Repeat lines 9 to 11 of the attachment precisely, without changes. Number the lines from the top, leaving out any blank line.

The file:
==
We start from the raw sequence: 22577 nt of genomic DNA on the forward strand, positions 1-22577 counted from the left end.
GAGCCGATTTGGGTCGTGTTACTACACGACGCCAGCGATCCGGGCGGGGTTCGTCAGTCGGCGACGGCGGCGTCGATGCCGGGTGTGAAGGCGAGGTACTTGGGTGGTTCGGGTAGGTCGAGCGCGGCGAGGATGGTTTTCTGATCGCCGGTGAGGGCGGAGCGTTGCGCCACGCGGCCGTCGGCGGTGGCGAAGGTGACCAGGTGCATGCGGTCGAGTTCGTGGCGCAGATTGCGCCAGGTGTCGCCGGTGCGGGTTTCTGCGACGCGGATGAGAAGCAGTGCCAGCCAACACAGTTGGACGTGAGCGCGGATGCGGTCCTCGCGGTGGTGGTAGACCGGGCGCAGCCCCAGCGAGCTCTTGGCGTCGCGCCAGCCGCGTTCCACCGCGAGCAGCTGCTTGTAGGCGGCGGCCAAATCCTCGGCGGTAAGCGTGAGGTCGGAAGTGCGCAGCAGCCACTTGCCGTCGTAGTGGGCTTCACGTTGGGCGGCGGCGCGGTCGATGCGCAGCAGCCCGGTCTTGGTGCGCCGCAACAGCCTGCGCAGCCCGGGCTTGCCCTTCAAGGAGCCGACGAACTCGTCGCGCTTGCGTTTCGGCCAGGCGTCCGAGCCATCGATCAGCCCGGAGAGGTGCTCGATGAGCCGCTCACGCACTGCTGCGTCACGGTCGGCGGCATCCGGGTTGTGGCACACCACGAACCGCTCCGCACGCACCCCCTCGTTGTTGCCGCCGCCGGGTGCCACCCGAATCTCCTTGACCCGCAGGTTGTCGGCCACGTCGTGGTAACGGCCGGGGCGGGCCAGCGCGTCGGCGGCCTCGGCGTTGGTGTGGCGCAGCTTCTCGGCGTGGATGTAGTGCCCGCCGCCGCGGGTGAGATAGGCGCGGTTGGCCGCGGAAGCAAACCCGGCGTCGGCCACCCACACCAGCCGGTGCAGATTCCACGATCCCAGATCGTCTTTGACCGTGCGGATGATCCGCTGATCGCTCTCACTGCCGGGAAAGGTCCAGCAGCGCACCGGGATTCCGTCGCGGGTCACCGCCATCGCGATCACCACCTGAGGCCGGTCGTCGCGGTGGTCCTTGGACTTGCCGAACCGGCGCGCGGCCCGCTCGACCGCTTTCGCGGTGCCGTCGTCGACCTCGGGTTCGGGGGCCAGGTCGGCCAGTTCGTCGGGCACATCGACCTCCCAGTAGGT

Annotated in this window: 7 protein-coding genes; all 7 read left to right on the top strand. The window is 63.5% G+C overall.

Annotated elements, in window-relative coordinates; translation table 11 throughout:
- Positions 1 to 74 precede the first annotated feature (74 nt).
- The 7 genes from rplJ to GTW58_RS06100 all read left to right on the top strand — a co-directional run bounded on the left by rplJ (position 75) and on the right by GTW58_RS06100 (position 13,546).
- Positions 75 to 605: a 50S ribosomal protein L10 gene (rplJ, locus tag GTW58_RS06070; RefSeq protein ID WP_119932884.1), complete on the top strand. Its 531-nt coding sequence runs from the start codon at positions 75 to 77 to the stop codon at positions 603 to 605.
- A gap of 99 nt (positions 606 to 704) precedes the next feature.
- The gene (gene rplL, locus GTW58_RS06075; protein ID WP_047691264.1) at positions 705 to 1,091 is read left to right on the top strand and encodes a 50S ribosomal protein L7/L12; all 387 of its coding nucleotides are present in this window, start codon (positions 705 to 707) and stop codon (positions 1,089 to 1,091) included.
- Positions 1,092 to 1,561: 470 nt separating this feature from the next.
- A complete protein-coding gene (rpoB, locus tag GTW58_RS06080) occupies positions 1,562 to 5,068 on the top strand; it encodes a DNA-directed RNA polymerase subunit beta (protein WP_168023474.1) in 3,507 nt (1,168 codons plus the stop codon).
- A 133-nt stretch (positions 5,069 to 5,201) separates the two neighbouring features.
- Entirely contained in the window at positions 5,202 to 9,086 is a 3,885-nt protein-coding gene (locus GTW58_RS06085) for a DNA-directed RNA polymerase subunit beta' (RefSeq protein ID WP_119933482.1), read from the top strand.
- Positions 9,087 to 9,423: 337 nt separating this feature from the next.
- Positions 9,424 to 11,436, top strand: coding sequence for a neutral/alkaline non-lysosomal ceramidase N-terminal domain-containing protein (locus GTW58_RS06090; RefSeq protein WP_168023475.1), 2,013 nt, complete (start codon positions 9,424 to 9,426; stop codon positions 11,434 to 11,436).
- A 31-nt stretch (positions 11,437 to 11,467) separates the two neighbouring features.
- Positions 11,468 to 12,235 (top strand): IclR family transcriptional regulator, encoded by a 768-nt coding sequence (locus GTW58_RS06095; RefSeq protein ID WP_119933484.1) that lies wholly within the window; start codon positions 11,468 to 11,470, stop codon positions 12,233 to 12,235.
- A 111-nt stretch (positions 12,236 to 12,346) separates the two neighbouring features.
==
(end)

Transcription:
- The gene (gene rplL, locus GTW58_RS06075; protein ID WP_047691264.1) at positions 705 to 1,091 is read left to right on the top strand and encodes a 50S ribosomal protein L7/L12; all 387 of its coding nucleotides are present in this window, start codon (positions 705 to 707) and stop codon (positions 1,089 to 1,091) included.
- Positions 1,092 to 1,561: 470 nt separating this feature from the next.
- A complete protein-coding gene (rpoB, locus tag GTW58_RS06080) occupies positions 1,562 to 5,068 on the top strand; it encodes a DNA-directed RNA polymerase subunit beta (protein WP_168023474.1) in 3,507 nt (1,168 codons plus the stop codon).